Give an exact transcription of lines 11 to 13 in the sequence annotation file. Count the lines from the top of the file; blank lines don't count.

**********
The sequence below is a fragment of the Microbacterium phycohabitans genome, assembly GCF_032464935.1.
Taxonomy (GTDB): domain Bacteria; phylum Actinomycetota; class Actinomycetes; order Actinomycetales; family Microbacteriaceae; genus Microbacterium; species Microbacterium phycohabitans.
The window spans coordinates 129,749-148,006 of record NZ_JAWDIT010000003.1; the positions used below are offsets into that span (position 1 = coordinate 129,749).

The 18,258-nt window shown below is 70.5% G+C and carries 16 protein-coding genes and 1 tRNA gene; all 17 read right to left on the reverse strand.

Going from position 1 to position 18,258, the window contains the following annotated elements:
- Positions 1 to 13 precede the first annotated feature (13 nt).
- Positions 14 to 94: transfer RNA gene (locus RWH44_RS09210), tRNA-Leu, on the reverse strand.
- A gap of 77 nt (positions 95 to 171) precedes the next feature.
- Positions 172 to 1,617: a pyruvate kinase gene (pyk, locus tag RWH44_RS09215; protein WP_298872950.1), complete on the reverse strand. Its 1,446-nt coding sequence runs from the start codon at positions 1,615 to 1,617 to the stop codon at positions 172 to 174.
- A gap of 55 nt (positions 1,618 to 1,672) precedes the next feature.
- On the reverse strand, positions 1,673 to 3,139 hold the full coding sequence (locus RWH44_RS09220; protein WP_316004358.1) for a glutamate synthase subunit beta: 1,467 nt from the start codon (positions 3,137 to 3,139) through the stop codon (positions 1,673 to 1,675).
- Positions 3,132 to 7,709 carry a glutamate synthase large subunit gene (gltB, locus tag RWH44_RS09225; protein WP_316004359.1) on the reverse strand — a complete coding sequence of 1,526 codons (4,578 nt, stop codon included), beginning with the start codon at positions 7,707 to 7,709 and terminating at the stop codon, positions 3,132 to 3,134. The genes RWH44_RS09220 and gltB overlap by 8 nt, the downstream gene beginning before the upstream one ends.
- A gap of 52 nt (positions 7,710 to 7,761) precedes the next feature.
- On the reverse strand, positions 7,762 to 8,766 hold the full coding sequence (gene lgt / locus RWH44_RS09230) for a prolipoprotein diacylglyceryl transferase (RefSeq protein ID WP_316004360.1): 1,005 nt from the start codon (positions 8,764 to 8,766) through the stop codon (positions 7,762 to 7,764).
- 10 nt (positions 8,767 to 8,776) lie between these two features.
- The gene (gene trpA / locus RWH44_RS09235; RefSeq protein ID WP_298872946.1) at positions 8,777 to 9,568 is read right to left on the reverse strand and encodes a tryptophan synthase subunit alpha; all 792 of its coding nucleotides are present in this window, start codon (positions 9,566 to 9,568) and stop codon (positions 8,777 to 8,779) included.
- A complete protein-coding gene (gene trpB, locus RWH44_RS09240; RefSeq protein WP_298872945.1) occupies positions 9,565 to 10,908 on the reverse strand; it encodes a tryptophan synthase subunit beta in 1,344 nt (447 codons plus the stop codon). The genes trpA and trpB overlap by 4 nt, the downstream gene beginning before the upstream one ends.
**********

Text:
- On the reverse strand, positions 1,673 to 3,139 hold the full coding sequence (locus RWH44_RS09220; protein WP_316004358.1) for a glutamate synthase subunit beta: 1,467 nt from the start codon (positions 3,137 to 3,139) through the stop codon (positions 1,673 to 1,675).
- Positions 3,132 to 7,709 carry a glutamate synthase large subunit gene (gltB, locus tag RWH44_RS09225; protein WP_316004359.1) on the reverse strand — a complete coding sequence of 1,526 codons (4,578 nt, stop codon included), beginning with the start codon at positions 7,707 to 7,709 and terminating at the stop codon, positions 3,132 to 3,134. The genes RWH44_RS09220 and gltB overlap by 8 nt, the downstream gene beginning before the upstream one ends.
- A gap of 52 nt (positions 7,710 to 7,761) precedes the next feature.